The Most Remarkable Event in the history of Southend
Southend-on-Sea may have had spectacular air shows in the past but for a week in July 1909 the town was witness to what was described at the time as the most remarkable event in its history.
On Saturday 17th July 1909, the weeklong Great Naval Pageant began. Taking up position in the River Thames were one hundred and fifty ships of the Home and Atlantic fleets with Southend the headquarters and command centre for the week’s pageant.
During the day, spectators from all over country streamed into both Southend Central and Southend Victoria Railway stations on packed trains. Many others came by steamer from Kent and London. It was reported that by early afternoon 1600 cyclists had also made their way into the town and a passenger on a tram car counted 75 motor cars on the London Road.
Moored just off of Southend Pier was the mighty Dreadnought, the flagship of the Commander-in-Chief of the fleet, Admiral Sir William May. Close by, at anchor in a perfect line, were 23 other battleships. Towards the Nore, to the east, armoured cruisers and torpedo craft stretched as far as the eye could see, with scout vessels, submarines and auxiliary vessels lined up to the west on the Thames approach to London.
The Saturday was described as a typical July day with fine weather. As the early morning mist lifted crowds lined the cliffs and seafront to witness and cheer the arrival of the mighty armada. Everywhere boarding houses and hotels had signs that read ‘no vacancies’.
Southend Council had been charged with arranging the onshore festivities and welcome for the fleet which was handled with great efficiency under the supervision of the Mayor, Alderman James Colbert Ingram JP. The town was a blaze of colour from end to end which easily eclipsed anything previously attempted.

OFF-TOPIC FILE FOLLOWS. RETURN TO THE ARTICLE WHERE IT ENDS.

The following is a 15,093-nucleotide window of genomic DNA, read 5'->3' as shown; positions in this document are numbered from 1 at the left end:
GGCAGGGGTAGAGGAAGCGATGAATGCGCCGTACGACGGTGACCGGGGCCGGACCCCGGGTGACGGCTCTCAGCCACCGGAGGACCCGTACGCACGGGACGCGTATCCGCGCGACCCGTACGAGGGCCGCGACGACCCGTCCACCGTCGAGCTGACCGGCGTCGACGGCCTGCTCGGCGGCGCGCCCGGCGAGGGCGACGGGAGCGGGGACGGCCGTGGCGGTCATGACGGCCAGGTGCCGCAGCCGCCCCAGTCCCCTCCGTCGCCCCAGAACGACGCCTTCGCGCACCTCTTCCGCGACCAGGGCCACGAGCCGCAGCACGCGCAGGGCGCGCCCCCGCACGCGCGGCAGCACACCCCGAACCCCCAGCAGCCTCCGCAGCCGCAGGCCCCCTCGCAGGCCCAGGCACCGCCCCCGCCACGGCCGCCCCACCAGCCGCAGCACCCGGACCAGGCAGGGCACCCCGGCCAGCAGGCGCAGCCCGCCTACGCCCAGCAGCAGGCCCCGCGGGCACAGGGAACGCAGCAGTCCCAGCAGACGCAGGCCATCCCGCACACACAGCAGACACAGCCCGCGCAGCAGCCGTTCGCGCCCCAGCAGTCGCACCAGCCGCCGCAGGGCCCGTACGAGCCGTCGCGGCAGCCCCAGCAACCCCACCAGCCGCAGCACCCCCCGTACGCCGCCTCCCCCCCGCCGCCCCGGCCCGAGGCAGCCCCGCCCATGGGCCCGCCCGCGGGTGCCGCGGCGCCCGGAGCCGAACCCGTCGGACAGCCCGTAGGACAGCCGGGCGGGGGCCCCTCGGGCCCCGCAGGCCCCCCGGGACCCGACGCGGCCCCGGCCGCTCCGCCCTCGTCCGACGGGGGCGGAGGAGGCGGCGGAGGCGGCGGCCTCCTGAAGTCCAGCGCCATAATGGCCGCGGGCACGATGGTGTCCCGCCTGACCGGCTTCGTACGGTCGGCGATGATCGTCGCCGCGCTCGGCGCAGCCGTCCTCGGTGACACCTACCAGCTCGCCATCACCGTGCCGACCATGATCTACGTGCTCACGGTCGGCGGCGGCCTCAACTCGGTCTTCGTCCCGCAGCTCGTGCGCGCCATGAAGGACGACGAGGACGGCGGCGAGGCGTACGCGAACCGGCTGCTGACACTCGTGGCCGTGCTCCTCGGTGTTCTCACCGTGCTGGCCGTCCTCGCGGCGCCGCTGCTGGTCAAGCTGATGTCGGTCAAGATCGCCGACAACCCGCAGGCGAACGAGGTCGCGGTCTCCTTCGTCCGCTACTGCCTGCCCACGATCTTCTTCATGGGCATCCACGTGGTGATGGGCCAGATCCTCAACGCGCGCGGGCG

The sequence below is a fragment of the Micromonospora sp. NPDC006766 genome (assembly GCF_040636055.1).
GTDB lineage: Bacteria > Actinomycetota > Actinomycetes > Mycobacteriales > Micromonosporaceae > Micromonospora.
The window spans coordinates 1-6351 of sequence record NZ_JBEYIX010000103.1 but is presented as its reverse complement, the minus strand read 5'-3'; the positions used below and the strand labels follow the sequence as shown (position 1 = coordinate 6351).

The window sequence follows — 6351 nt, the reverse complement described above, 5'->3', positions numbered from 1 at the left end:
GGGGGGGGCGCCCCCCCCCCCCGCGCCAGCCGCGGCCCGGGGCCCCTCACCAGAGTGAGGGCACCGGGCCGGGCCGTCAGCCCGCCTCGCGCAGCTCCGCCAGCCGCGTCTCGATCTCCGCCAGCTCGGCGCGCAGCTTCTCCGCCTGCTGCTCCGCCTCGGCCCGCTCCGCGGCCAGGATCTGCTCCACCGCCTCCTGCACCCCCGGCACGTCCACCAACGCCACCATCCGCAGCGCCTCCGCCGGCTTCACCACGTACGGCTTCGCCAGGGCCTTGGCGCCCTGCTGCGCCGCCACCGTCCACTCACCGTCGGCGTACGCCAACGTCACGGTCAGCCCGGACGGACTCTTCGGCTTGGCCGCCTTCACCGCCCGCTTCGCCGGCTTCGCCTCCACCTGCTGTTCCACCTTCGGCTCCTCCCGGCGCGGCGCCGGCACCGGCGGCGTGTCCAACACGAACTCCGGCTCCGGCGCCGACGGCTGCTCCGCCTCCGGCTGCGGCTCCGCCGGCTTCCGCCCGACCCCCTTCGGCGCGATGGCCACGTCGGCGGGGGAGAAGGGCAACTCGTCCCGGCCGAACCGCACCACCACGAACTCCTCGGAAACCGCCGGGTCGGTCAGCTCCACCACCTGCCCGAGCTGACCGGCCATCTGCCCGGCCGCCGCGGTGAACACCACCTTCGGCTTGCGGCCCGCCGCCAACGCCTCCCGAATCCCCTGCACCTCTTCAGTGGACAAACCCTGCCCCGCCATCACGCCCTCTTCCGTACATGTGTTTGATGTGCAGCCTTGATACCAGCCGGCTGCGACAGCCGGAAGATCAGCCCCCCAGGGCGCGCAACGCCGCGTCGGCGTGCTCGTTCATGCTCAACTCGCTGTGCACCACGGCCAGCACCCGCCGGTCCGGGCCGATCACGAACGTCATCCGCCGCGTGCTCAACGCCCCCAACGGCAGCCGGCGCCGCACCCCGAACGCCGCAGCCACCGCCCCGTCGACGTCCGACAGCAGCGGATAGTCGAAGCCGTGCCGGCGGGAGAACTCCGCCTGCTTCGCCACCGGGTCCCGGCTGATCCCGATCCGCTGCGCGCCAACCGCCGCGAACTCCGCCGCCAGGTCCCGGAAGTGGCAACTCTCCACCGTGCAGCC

Later in the afternoon the Mayor of Southend, Alderman Ingram, boarded the Admiral’s barge and was taken to the Dreadnought to be officially welcomed by the Commander of the fleet and was then invited to take tea on board.
The following day, the Sunday, with the weather described as ‘brilliantly’ fine, Southend became ever more packed as visitors arrived in their thousands with an estimated extra 100,000 people in the town.
The visitors, on leaving the train stations, swiftly made their way to the pier in the hope of getting the best view of the ships as possible. For the pageant the Navy warships would also be open to the public between 2pm to 6pm.
For the week of the pageant, the council had doubled pier entrance charges from 1p to 2p but this didn’t deter the huge crowds seeking to get on the pier, which resulted in large queues outside the four pier turnstiles. The electric pier tramcars were bursting to capacity. By half past two the pier was a vast mass of moving humanity.
The congestion became so great that many found it impossible to reach the steamers at the end of the pier, so they turned around and headed back to shore which only added to the chaos.
At the same time, coming the other way, from the fleet, sailors who had been granted shore leave found the pier walkways jammed and electric trams full to overflowing. Some sailors climbed on the roofs of the pier trams whilst others vaulted the railings and walked along the railway track. This alarmed the pier authorities who were worried about the prospect of a sailor being electrocuted. So the Pier Master, Captain Hucker, immediately arranged for the power to be turned off. Hundreds of seamen then swarmed onto the track to complete their journey.
At one point in the afternoon a section of the crowd, impatient with the long wait, stormed the pier turnstiles. Owing to the crush the gates to the pier were locked and a cordon of police was drawn across the entrance.
Meanwhile in Southend, such was the abnormal number of visitors in the town many restaurants ran out of supplies whilst others were accused of charging ‘fancy’ prices. A party from the Gardening Association called at the police station to complain that they couldn’t get anything to eat as several hotels had shut their doors to visitors clamouring for food. The Palace Hotel was reported to have turned away hundreds of people who wanted lunch.
Despite all the crowds and congestion, Superintendent Pryke in charge of policing arrangements, commented on the overall excellent conduct of huge crowds and the good behaviour of the seamen. Not a single arrest had been made. Referring to the seamen Superintendent Pryke added, in the whole of my 35 years of London and county experience, I never seen a more orderly and sober lot of men.
End of Part I
Continued in Part II
Sources, Essex Weekly News, Southend Standard, Illustrated London News 1909